Aussie schools among the worst for discipline: OECD

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Australian classrooms are among the least disciplined, and the nation’s teachers feel the least prepared to tackle poor student behaviour, according to an international education report.

The Organisation for Economic Co-operation and Development’s education policy outlook shows Australia’s learning environments are “less favourable in terms of disciplinary climate, intimidation or bullying”.

Fewer Australian teachers reported feeling prepared or capable of managing disruptive classroom behaviour than their counterparts across the OECD, which has 38 member countries.

Australian teachers also worked higher-than-average net teaching hours and had slightly less competitive salaries compared with other similarly educated professions, except for school principals.

The report cited high levels of attrition as an area of concern for the Australian education system, saying a “strong” supply of highly qualified and engaged teachers was needed.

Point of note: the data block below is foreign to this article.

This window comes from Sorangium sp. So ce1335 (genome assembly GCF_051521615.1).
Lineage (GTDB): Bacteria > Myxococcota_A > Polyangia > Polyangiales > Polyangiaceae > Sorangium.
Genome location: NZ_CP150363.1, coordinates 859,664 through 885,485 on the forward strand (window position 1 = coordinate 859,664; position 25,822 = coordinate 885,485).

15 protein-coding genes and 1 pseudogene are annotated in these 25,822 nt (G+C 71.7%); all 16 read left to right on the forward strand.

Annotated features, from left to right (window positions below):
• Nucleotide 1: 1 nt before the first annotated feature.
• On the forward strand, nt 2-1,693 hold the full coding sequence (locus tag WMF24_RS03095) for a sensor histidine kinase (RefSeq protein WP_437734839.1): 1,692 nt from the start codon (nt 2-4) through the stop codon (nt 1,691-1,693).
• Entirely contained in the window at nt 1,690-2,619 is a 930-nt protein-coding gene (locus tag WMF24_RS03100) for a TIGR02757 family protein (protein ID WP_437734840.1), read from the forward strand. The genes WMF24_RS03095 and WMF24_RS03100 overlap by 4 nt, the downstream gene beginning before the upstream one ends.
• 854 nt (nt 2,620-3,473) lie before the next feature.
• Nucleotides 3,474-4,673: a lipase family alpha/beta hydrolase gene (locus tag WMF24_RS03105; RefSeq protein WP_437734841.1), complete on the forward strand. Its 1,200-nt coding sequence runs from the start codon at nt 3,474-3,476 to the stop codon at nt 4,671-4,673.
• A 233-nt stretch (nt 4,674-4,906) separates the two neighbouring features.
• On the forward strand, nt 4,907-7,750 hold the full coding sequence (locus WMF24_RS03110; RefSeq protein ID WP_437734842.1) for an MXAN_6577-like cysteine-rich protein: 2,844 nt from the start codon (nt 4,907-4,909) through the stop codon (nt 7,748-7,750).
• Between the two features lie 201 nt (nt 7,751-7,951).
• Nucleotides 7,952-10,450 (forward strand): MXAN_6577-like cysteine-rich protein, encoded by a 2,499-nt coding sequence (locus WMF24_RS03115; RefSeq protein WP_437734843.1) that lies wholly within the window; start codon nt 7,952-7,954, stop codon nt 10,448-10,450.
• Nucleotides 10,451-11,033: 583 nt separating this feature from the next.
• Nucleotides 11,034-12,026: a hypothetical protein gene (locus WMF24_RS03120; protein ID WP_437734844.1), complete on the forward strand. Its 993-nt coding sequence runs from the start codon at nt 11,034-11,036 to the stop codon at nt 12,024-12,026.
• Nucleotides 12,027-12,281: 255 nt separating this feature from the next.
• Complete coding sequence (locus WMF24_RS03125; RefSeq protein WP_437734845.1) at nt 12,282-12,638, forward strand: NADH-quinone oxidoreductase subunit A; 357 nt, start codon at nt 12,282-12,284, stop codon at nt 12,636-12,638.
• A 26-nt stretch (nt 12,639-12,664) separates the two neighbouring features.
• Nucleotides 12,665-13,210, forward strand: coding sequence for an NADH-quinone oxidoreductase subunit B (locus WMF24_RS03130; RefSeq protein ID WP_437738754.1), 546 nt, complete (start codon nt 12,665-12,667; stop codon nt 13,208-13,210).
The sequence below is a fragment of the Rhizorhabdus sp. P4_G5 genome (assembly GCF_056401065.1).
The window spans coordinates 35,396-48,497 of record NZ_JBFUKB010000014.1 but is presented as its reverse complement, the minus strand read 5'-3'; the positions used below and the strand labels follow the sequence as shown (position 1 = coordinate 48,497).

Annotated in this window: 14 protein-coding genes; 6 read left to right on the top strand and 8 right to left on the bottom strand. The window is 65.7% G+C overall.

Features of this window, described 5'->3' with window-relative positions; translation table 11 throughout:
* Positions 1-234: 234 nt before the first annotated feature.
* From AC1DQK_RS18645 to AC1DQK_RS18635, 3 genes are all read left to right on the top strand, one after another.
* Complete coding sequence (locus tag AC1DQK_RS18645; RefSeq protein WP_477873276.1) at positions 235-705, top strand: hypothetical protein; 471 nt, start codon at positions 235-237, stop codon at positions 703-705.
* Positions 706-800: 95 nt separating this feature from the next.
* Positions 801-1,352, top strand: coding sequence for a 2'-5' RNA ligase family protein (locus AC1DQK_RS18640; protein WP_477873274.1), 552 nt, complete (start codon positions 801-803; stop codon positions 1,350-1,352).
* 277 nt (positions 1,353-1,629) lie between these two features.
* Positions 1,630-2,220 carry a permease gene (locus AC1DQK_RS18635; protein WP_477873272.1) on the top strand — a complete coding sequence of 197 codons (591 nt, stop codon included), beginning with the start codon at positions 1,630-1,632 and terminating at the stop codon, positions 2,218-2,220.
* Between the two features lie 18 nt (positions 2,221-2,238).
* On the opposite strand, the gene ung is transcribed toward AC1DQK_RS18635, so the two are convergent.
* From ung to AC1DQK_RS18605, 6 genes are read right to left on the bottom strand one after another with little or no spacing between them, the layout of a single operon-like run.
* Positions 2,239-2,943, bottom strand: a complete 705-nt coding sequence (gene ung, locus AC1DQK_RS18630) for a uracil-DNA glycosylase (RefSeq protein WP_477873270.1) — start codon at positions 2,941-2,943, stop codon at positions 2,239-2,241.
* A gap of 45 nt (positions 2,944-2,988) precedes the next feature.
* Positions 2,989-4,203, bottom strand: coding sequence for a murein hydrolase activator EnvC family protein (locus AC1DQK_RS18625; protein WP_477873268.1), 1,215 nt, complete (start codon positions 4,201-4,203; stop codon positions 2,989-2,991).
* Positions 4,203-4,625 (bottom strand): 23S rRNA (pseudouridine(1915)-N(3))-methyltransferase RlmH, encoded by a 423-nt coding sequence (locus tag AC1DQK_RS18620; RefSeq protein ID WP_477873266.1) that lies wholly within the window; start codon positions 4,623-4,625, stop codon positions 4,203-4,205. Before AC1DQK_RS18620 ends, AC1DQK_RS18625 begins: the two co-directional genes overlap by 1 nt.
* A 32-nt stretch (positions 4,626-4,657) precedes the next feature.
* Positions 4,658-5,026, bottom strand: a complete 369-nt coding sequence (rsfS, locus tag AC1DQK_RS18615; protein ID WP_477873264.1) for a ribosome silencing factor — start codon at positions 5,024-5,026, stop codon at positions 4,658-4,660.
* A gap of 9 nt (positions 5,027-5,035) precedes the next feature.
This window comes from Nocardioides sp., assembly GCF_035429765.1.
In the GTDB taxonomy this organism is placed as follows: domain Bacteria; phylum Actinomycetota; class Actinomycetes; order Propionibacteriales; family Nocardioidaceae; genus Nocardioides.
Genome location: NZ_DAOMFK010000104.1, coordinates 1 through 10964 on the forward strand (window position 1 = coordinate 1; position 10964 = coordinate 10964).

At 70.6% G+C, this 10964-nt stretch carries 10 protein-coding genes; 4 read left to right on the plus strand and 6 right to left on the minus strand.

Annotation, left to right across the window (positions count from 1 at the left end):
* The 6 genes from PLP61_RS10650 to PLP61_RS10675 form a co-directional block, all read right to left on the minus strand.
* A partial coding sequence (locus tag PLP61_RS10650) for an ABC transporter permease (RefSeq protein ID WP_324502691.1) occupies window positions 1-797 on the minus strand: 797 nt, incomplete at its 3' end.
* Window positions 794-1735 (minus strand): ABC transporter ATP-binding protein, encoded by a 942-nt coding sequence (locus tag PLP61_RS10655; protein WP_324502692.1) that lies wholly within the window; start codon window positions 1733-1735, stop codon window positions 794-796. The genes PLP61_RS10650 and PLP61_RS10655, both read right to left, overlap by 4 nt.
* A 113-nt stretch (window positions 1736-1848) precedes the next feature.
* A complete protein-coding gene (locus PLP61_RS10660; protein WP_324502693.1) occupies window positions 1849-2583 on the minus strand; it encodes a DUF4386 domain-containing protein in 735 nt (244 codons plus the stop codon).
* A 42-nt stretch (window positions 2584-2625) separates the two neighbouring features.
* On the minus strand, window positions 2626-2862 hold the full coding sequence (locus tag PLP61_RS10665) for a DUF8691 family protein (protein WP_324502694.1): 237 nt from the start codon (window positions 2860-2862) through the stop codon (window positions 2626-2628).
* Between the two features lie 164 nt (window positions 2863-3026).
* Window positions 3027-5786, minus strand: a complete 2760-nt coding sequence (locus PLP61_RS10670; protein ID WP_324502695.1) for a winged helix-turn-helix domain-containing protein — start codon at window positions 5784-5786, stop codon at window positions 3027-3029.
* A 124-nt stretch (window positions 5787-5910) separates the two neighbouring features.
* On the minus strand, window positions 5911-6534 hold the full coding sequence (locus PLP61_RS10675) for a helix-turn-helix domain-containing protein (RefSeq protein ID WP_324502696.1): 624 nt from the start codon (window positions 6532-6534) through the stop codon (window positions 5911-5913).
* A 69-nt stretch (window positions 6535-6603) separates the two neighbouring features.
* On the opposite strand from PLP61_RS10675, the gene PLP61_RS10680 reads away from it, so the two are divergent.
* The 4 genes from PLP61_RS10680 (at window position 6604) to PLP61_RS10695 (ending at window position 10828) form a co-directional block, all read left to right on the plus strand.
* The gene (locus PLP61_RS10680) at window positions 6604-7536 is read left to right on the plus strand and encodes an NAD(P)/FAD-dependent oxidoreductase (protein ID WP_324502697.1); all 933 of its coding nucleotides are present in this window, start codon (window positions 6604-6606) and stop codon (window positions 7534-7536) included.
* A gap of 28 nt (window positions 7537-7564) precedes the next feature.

“National evidence has projected a deficit of 4100 secondary school teachers needed by 2025,” the report says.

Lower secondary teachers earned 99 per cent of the average salary of other university-educated workers, while principals earned 185 per cent, which is among the highest for school leaders in OECD countries.

Student absenteeism was also higher than the average, with one in three 15-year-olds reported to have skipped at least one day of school in the two weeks before the Program for International Student Assessment (PISA) 2018 test, compared with one in five students across the OECD.

The report found evidence of growing disengagement among students in their final years of high school, due to disruptions including the COVID-19 pandemic and pre-existing “cumulative learning gaps”.

Federal Education Minister Jason Clare said the report confirmed the “equity issues and teacher workforce challenges we face”.

“While the report shows we have a good education system by international standards, we know it should be a lot better and a lot fairer,” he said.

Australian Education Union federal president Correna Haythorpe said the report reaffirmed the need for equity in education.

“While the OECD makes it clear that Australian students perform well compared internationally, our PISA performance continues to decline, and there are significant gaps in literacy and numeracy proficiency among 15-years-olds,” she said.

“It also highlights the need to consult and work with the teaching profession at all stages.”


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